INTRODUCTION Transitional housing for Hurricane Katrina evacuees presents a variety of physical and social hazards for the children who live there. And, despite the temporary housing label, it will long remain a risky and disruptive environment unless action is taken now to remedy the situation. In addition, current policy must change so that displaced populations are not simply given shelter but are provided with safe and protective communities that promote recovery after a disaster.
Housing as many people as possible on the space available with little regard for the needs of children has become the de facto standard operating procedure, dating back over six presidential administrations and continuing through Hurricanes Andrew (2002), Charley (2004) and Katrina (2005). However, mass-displacement camps are some of the most dangerous and unhealthy places in the world for people to live. As Save the Children knows from decades of experience, poorly planned camps will lead to a deterioration of social conditions and put already vulnerable children further at risk.
In February and March 2006, Save the Children conducted a rapid assessment of conditions in 20 camps in Louisiana, Mississippi and Alabama that raised a variety of concerns and reinforced our understanding of how best to protect children in post-crisis situations. Since then, efforts have been made to correct some problems in temporary camps. However, more can be done to ensure that children displaced by the hurricane have a safe place to live, a nurturing environment to learn and a true community within which to thrive.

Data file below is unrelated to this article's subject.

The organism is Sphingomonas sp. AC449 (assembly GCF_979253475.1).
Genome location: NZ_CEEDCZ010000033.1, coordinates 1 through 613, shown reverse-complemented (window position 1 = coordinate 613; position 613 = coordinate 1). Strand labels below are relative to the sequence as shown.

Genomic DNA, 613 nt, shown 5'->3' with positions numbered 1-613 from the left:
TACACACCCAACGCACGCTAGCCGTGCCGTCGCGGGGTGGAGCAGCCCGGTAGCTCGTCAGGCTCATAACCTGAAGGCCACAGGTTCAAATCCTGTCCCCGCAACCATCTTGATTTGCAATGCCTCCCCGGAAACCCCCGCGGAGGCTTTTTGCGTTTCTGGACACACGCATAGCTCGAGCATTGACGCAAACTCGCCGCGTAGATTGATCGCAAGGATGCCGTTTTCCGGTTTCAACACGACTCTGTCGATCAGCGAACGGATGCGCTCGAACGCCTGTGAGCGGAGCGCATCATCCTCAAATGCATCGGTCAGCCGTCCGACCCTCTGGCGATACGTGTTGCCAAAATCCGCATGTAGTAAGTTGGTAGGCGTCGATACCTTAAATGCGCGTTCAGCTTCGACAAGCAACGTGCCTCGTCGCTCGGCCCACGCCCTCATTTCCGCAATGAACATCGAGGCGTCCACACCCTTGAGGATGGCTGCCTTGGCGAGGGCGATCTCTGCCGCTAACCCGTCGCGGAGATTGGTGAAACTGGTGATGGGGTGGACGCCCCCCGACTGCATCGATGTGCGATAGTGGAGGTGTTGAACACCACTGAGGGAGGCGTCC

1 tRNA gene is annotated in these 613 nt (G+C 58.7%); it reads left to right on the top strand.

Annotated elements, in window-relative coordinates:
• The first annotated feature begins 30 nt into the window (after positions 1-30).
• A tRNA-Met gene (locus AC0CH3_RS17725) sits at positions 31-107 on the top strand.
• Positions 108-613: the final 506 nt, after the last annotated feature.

Rapid assessments are snapshots: They reflect the stories, concerns, priorities and reality of daily life in the camps as communicated by residents. The assessments are not an exploration of the U.S. system of emergency management and human services, nor are the findings meant as indictments against any agency or organization. Rather, they allow for insight into conditions and provide the opportunity to address unmet needs.